Granted, someone here will undoubtedly chop my head off because the 517’s are boot cut and look like something Roger Moore would have worn, but it would have looked better than these things – looks as if Craig pulled them off the rack at Banana Republic.

  8. I think that blue shirt and gray cardigan would better fit Craig’s spring complexion. But it also looks good.

  9. I think this outfit is excellent. Since 2008, the cardigan has made quite a comeback and I agree with Matt that this film had something to do with that.

    I own three cardigans (alpaca, merino, cotton) and wear them often due to their versatility. I think that as long as the sweater fits, it looks no more like an old man would wear than say, pleated pants or a bow tie.

  10. I actually tried this cardigan on at Harrods a few years ago but it was slightly (substantially!) out of my price range, though very luxurious. I was able to find a more than adequate substitute at Brooks Brothers for about a tenth of the price of Tom Ford’s

  11. Given that the general consensus appears to be that, overall, a cardigan is regarded as a garment more suited to an older gentleman but that Craig makes it look more hip, then it’s interesting to speculate on the reasoning behind the absence from the Bond movies of the blazer since 1995 and the sports coat since, I believe, 1987. Two garments that also appear to carry the same connotations.

    • I’m not so sure the blazer is completely out of fashion. In the States it is a staple of the Ivy League style that I see people wearing all the time, particularly this time of year. Perhaps the costumers feel that blazers have become too Americanized for Bond? I really don’t know. I think they suit the character well due to his naval and Etonian heritage but the Craig films have yet to mention Bond’s naval background.

      • Blazers have been seen as too old-fashioned in the UK for quite some time now. But I could sooner picture Daniel Craig wearing a tweed jacket like Connery’s in Goldfinger. I’m not sure how fashionable they are in the UK, but in America they’ve seen a resurgence amongst a certain group of young people. And from how he was dressed in Skyfall it looks like they’re trying to dress Daniel Craig like someone 20 years younger.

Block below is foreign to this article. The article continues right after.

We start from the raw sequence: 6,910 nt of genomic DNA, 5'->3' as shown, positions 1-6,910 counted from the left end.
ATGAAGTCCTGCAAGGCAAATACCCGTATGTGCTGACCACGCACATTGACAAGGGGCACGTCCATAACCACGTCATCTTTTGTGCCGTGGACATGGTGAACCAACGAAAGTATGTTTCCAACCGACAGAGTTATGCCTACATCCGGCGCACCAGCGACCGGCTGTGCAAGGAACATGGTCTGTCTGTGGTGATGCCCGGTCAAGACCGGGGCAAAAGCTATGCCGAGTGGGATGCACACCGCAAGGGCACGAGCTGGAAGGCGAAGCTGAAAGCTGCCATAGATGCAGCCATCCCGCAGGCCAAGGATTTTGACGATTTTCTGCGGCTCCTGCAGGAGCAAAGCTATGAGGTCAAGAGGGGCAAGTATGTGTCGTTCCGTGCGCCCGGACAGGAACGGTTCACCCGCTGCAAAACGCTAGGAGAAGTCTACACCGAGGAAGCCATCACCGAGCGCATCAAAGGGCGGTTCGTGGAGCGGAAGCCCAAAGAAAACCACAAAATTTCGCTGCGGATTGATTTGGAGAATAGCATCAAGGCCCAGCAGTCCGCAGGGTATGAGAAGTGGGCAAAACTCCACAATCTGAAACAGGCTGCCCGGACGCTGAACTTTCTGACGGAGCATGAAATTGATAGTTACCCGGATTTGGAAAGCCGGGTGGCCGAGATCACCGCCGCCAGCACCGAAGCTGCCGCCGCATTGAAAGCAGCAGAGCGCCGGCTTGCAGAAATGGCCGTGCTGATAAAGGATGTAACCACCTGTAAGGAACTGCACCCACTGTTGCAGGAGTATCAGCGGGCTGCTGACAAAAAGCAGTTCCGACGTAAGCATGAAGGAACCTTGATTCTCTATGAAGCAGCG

• Here in Ireland, the majority may wear a suit to work if required but then “leisure wear” seems to be the apparel of choice for many. This means track suits and other slop. Someone like me who wears sports coats, blazers etc. (for work and “dressed up leisure” time) must look like some kind of dinosaur. Most younger and middle generation Irish men dress awfully/modernly. It’s hard to believe the effortlessly dapper Brosnan hails from Irish shores.

      • Funny – it used to be that blazers and sportcoats were the youthful, dressy/casual alternative to dark suits. When did the fashion gods decree that it should be the other way around? I must have missed the memo….

  12. Craig’s looks so natural and elegant in this outfit, it’s quite impressive. Even if I am not mad of the association of white and black, which is present in every kind of clothes nowadays -it seems that designers have forgot other colours do exist !-, the association works here. I just preferred the outfit he wore in Casino Royale in his hotel room -black/dark navy cardigan, dark sweater, grey checked pantst and black shoes I guess. Perhaps Matt will add the cardigan to the Bond essentials in a few years !

  13. I personally prefer the cardigan worn in CR when Bond was speaking with Mathis on the balcony in Montenegro. Is this the same one that Craig was wearing on his boat when speaking to M on his mobile? At any rate right after CR came out I noticed many fashionable men including cardigans in their wardrobes again. And since then, they have become amazingly mainstream, especially among younger men (just see how many there are in any Gap or H&M).

    As for blazers, to my Canadian mind I find them hopelessly outdated at present. Like all clothes there will be a time when they are considered cool again. One thing that I’ve noticed in the last few months is that several stylish men in the financial district – from mid-twenties to late-thirties – have taken to wearing pattern sports coats. I’m guessing that this is due to the Mad Men influence; however these jackets have subtler patterns and look quite sharp to my eye. Not sure if that would be an appropriate look for Craig’s Bond, though…

  14. Aren’t those pants way too short? I can’t help but notice that every time I watch this scene. They seem to rest at the ankle and not 1 or 2 cm above the heel as it should be…